Arthritis & Rheumatism, Volume 62,
November 2010 Abstract Supplement
Abstracts of the American College of
Rheumatology/Association of Rheumatology Health Professionals
Annual Scientific Meeting
Atlanta, Georgia November 6-11, 2010.
The New ASAS Classification Criteria for Axial and Peripheral Spondylarthritis: Valid in the Latin American Patients, but.
Londono1, John D., Porras2, Marlon B., Calvo4, Enrique, Santos3, Pedro, Bautista3, Wilson, Romero-Sanchez3, Consuelo, Avila3, Mabel
Spondylarthropathies Group/Rheumatology Division, Hospital Militar Central/Universidad de La Sabana, Chía, Cundinamarca, Colombia
Spondylarthropathies Group/Rheumatology Division, Hospital Militar Central/Universidad de La Sabana, Bogotá, Cundinamarca, Colombia
Spondylarthropathies Group/Rheumatology Division, Hospital Militar Central/Universidad de La Sabana, Bogotá, Colombia
Universidad Nacional de Colombia, Bogotá, Colombia
Different Spondylarthritis (SpA) presentation pattern have been described in Latin American countries. The Undiferentiated Spondylarthritis (uSpA) and Reactive Arthritis (ReA) forms are frequent (about 75%), whereas Ankylosing Spondylitis (AS) is near to 25%. Mixtures of axial and peripheral manifestations are common at onset and during evolution of the disease. We assess the new ASAS classification criteria for axial and peripheral SpA in a cohort of Colombian patients with established diagnostic of the disease.
Two hundred and eighty-one consecutive patients were evaluated in the last 10 years following the ASAS recommendations. Seventy four, with established diagnostic (by experts) were selected. All of them had complete clinical and laboratory information (including HLA-B27 screening), X-ray and magnetic resonance imaging of sacroiliac joints and were under 45 years old at the beginning of the disease. We also collected a control group: patients referred to our clinic in the same period of time with chronic back pain in which the diagnostic of SpA was ruled out, after following the same protocol.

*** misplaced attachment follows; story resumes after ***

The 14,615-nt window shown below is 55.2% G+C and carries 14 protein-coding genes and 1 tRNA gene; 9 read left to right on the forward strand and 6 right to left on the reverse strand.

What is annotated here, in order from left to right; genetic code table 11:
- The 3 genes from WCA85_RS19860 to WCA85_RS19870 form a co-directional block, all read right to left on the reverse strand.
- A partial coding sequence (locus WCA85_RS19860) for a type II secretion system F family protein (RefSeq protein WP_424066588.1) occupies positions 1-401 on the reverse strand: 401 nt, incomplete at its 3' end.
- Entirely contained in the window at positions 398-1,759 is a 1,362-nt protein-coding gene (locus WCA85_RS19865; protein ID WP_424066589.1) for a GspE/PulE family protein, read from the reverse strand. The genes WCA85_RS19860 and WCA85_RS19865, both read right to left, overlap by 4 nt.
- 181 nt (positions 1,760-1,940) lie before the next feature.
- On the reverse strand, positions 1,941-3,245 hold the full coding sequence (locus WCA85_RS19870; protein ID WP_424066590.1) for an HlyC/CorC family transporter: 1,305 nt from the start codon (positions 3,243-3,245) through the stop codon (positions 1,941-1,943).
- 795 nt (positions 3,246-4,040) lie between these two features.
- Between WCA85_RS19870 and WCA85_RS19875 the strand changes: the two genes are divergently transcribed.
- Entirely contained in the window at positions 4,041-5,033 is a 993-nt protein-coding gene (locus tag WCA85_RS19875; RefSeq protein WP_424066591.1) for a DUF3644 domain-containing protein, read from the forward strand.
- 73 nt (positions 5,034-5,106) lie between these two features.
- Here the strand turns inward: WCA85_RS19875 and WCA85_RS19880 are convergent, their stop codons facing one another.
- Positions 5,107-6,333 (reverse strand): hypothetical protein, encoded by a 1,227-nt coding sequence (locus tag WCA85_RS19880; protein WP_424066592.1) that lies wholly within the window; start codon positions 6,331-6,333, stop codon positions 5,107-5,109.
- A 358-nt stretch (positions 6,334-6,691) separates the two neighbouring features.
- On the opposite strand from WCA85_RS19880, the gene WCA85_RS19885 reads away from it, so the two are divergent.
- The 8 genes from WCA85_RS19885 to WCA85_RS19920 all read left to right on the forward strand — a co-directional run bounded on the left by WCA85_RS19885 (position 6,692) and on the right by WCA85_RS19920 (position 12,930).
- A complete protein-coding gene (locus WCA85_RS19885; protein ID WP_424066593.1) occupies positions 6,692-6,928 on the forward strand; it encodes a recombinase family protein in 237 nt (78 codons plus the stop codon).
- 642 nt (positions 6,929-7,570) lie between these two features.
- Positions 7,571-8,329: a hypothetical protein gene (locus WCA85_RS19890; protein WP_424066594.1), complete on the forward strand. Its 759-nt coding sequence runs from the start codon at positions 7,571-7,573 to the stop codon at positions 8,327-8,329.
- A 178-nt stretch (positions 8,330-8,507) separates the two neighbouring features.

Summary of the Results:
A total of 74 patients (58 males, 16 females) with definite SpA (15 AS, 39 uSpA and 20 ReA), and 48 controls (34 males, 14 females) were analyzed. Mean disease duration in SpA patients was 1,4±1,1 vs. 4,5±4,3 years; mean age at disease onset was: 25,2±7,3 vs. 30,5±7,6 years. The key clinical findings were: arthritis and enthesitis in 75,7% (vs. 4,2% in controls), and inflammatory back pain (IBP) in 56,8% of the patients (vs. 4,2%). The other differences between the groups were: twenty-seven (36,5%) HLA-B27 positive patients (vs. 4,2%); buttock pain present in 32,4% of the patients and only 8,3% of the controls. Dactylitis was present in 24,7% of the patients vs. 0% in the controls. Uveitis was documented in 10,8% of the patients but not in controls. The family history of SpA was present in 4,2% of the patients (0% in the controls). The new Axial SpA classification criteria had a sensitivity and specificity of 66,2 and 91,7%; and the peripheral SpA classification criteria had a sensitivity and specificity of 90,5 and 87,5% respectively. When we decided to test them combined, we obtained a sensitivity of 93,2% and specificity of 87,5%. The European Spondylarthritis Study Group (ESSG) criteria had a sensitivity and specificity of 91,9 and 100%.
Although, the new ASAS classification criteria for axial and peripheral SpA show a good performance in our cohort, the predominant mixed form of the disease in the Latin American patients and low prevalence of HLA-B27 positivity should make us keep in mind the ESSG criteria. These results should be validated in a large group of patients.
To cite this abstract, please use the following information:
Londono, John D., Porras, Marlon B., Calvo, Enrique, Santos, Pedro, Bautista, Wilson, Romero-Sanchez, Consuelo, et al; The New ASAS Classification Criteria for Axial and Peripheral Spondylarthritis: Valid in the Latin American Patients, but. [abstract]. Arthritis Rheum 2010;62 Suppl 10 :552